Executive’s Loss Of Share Unit Rights On Resignation Enforceable
Tuesday, October 27, 2015 - Filed in: Court Cases
In an interesting executive employment decision, the Ontario Superior Court of Justice recently upheld a contractual provision that resulted in forfeiture of restricted share units after resignation in Levinsky v The Toronto-Dominion Bank.
The Plaintiff, a Vice President and Managing Director at TD Bank, participated in the Bank's Long Term Compensation Plan. The Plan granted the Plaintiff Restricted Share Units each year. Under the Plan, shares that had not yet matured would be forfeited upon resignation. The Plaintiff resigned in 2010, and accordingly, lost his entitlement to shares allocated to him in 2007, 2008 and 2009. The value of the shares was over $1 million. The Plaintiff argued that the requirement to forfeit shares on resignation was a restrictive covenant and unreasonable and therefore unenforceable. He also argued that it was an unreasonable restraint on trade.
The Court rejected the Plaintiff's argument regarding unenforceability of the contractual provisions. The Court concluded that the Plaintiff was a sophisticated business man and knew the terms of the plan when he agreed to them. The judge reviewed the jurisprudence involving contracts with unreasonable restraints on trade and noted the following principles. First, employment contracts with provisions that forfeit future entitlements can be characterized as a contingent right rather than a restraint on trade. Second, a clause will not constitute a restraint on trade where it does not preclude the employee "from going anywhere and doing anything he chose to do." The judge concluded that in assessing a contract term that purports to restrain trade, the court must consider whether the forfeiture, on its face or in practice, is tied to the end of employment, or whether it is tied to an employee's conduct following termination. If it is tied only to the termination of employment, the clause will not act as a restraint on trade, and therefore will be enforceable.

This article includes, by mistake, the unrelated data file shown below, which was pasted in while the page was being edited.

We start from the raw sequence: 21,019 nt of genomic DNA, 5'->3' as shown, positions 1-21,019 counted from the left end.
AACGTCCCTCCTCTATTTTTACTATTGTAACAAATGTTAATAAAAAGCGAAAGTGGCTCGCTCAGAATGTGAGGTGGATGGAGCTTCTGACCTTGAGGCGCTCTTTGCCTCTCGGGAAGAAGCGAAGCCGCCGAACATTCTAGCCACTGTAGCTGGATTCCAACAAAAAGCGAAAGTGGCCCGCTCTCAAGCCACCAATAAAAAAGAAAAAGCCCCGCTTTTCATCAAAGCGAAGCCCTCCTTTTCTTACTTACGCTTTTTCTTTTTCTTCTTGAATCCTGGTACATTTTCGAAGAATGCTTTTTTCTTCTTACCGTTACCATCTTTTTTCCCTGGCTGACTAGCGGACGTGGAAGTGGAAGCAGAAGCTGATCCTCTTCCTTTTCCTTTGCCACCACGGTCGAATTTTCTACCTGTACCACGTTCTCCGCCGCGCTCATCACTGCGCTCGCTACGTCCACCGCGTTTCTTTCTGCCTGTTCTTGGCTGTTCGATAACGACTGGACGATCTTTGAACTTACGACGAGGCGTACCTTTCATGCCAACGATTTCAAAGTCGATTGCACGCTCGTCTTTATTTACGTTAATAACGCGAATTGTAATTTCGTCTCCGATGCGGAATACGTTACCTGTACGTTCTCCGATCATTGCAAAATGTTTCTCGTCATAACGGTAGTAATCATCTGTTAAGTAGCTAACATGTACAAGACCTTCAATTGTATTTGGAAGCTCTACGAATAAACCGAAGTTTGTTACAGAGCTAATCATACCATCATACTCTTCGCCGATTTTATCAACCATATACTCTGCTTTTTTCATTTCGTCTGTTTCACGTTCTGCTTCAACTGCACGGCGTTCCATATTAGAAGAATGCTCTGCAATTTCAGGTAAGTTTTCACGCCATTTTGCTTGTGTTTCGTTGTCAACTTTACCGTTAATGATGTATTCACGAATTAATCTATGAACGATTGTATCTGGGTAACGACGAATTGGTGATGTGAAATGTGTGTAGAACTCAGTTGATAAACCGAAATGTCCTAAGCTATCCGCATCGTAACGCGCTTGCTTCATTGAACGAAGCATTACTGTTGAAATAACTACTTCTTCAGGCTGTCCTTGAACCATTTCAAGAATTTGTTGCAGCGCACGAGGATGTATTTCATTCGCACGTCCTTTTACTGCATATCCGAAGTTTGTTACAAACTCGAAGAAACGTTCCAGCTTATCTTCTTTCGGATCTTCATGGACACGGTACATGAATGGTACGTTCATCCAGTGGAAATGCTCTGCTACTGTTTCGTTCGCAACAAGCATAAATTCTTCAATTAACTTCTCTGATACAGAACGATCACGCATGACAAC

In the Plaintiff's case, the contract did not reference post-termination conduct, and was a form of loyalty inducement rather than a restraint on trade. The Plan did not create vested rights for the Plaintiff. Rather it denied a future benefit where the employee did not continue working for the Bank. This is not a restraint on trade post termination.
This case is a useful example of a sophisticated employee being held to the terms they negotiated in the employment contract. It also defines the limits of a restraint on trade to only restrictions that occur post-employment. Where loss of entitlements occurs upon termination, such terms will not be rendered unenforceable as an illegal restraint on trade. This is particularly so where the purpose of such provisions is to incentivize employees to remain in employment.
It should be noted that this fact situation involved a resignation. Whether such provisions are enforceable upon termination without cause would be a different question. In that scenario the language of the agreement will be very important to determine when and how future entitlements come to an end at termination.
Note: This a reprint of an article by Michael Torrance of Norton Rose Fulbright Canada LLP.